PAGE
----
Off the A418 between Aylesbury and Thame sits a historic house that once housed a French monarch for five years. Hartwell House, now a luxury hotel under National Trust ownership, was home to the court of Louis XVIII of France (pictured above in a portrait by Francois Gerard) during his exile between 1809 and 1814. The court included Louis’s brother the Comte d’Artois (who succeeded him as Charles X) and Gustavus IV, the exiled King of Sweden.
Perhaps less predictably, the advent of Louis’s court also saw the conversion of the roof into a miniature farm with cage-reared rabbits and birds and tubs of cultivated herbs and vegetables. Emigrés fleeing from the post-revolutionary regime used Hartwell’s outbuildings as shops to earn some much-needed cash.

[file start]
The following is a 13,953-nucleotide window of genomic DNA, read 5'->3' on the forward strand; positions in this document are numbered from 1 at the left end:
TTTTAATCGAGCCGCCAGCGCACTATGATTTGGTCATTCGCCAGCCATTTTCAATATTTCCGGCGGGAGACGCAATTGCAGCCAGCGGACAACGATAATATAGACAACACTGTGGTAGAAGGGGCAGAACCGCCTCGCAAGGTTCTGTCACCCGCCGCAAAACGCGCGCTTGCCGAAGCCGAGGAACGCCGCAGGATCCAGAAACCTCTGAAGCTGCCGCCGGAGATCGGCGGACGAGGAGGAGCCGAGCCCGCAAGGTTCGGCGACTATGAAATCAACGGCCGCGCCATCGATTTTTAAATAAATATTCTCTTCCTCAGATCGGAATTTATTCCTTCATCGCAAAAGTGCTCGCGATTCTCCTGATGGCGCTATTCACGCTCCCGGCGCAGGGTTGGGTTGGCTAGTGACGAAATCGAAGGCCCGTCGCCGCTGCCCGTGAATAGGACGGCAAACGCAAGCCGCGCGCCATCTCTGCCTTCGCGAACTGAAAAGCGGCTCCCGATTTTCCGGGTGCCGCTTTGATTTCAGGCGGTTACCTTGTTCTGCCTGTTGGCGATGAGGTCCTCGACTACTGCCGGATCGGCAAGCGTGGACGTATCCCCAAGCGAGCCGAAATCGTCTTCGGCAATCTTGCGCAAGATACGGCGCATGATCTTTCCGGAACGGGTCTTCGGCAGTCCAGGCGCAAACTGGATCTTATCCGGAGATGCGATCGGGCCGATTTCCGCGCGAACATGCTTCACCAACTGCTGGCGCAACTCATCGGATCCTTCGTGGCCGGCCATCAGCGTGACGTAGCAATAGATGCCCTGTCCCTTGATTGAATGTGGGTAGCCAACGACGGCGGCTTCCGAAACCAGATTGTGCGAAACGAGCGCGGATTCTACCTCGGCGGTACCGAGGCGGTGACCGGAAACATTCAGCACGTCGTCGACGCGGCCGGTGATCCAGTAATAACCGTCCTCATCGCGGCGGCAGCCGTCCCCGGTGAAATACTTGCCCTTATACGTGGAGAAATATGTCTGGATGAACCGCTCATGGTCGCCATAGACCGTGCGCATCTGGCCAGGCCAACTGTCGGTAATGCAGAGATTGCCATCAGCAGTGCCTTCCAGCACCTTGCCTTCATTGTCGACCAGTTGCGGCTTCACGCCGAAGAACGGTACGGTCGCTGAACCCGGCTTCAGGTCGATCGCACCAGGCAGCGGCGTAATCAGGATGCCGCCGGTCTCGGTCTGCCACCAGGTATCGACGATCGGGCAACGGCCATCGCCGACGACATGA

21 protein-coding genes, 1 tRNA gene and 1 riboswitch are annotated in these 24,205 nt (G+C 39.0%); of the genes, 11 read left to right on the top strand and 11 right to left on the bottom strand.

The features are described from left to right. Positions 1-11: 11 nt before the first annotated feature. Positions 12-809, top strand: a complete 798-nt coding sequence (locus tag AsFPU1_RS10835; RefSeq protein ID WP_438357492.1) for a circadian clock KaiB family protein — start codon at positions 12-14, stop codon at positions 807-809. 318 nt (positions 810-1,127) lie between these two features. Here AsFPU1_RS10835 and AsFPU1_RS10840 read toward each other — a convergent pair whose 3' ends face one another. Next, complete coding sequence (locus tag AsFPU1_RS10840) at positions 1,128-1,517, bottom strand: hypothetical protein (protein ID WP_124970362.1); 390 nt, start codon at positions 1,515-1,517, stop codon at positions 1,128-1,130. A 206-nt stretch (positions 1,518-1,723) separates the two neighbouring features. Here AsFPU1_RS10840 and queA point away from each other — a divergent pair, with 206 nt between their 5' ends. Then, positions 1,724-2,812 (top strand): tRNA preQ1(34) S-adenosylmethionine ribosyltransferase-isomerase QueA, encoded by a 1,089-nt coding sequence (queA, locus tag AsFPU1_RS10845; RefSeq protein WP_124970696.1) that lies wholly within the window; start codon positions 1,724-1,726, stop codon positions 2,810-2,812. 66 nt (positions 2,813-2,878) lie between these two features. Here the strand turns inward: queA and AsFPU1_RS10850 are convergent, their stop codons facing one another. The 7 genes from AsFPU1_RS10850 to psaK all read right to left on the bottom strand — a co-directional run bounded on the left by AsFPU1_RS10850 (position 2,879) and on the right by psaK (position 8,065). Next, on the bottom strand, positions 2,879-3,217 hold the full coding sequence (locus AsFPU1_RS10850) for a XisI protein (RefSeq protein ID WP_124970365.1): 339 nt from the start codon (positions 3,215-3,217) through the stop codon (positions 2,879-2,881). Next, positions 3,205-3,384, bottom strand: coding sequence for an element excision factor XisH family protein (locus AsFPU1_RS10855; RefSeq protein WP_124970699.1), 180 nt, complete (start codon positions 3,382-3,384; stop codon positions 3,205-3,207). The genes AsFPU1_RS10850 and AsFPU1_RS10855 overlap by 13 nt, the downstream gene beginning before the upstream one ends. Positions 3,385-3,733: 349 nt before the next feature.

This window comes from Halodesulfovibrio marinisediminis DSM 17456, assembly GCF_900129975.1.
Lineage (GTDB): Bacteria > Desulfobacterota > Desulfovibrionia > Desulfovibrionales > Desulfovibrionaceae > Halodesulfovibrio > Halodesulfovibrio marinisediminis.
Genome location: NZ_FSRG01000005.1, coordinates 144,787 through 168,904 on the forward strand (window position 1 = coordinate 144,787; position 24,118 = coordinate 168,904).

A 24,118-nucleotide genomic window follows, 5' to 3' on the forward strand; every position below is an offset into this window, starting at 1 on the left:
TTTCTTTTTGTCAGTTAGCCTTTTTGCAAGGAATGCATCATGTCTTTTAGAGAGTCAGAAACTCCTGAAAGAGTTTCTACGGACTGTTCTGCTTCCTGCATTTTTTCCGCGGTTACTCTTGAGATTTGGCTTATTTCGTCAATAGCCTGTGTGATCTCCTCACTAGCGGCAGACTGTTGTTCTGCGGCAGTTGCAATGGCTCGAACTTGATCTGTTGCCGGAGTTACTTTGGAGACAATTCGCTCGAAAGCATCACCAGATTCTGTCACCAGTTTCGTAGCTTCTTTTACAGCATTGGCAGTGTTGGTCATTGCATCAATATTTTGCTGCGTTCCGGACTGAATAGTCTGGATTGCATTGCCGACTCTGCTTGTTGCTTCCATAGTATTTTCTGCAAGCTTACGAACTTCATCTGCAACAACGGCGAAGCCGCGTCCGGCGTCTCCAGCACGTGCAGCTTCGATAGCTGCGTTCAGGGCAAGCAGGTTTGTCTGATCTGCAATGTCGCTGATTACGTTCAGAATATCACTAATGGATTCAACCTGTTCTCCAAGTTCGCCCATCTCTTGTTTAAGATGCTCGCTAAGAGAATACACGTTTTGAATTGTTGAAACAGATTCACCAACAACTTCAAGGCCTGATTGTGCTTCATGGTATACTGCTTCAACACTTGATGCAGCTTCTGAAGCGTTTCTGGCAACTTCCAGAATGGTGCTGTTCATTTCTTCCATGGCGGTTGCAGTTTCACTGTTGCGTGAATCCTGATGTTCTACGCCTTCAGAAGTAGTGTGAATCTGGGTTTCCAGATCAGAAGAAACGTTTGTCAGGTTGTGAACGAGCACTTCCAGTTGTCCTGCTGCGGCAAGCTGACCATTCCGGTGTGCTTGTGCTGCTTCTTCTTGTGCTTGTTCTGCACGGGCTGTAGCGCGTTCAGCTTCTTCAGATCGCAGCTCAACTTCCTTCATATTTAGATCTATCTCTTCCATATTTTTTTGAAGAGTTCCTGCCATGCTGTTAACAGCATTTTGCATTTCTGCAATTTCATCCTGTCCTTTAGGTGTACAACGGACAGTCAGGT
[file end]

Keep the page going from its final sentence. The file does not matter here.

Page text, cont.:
Over the centuries, Hartwell has had many famous connections, some of them international. For several centuries it was the property of the Lees, ancestors of US Civil War Confederate commander Robert E Lee – and US troops were stationed and trained here during World War II. A later owner was Ernest Cook, grandson of Thomas Cook, whose temperance campaigns were the original inspiration for his pioneering work in travel and tourism.
But if you’re looking for an unexpected trace of the great and the good, go inside and look at the extravagant staircase of Jacobean origin. A fire damaged the balustrade in the 1960s and the replacement balusters include carved figures of GK Chesterton and Winston Churchill; the identities of the other, mostly rather grotesque figures are not known for sure.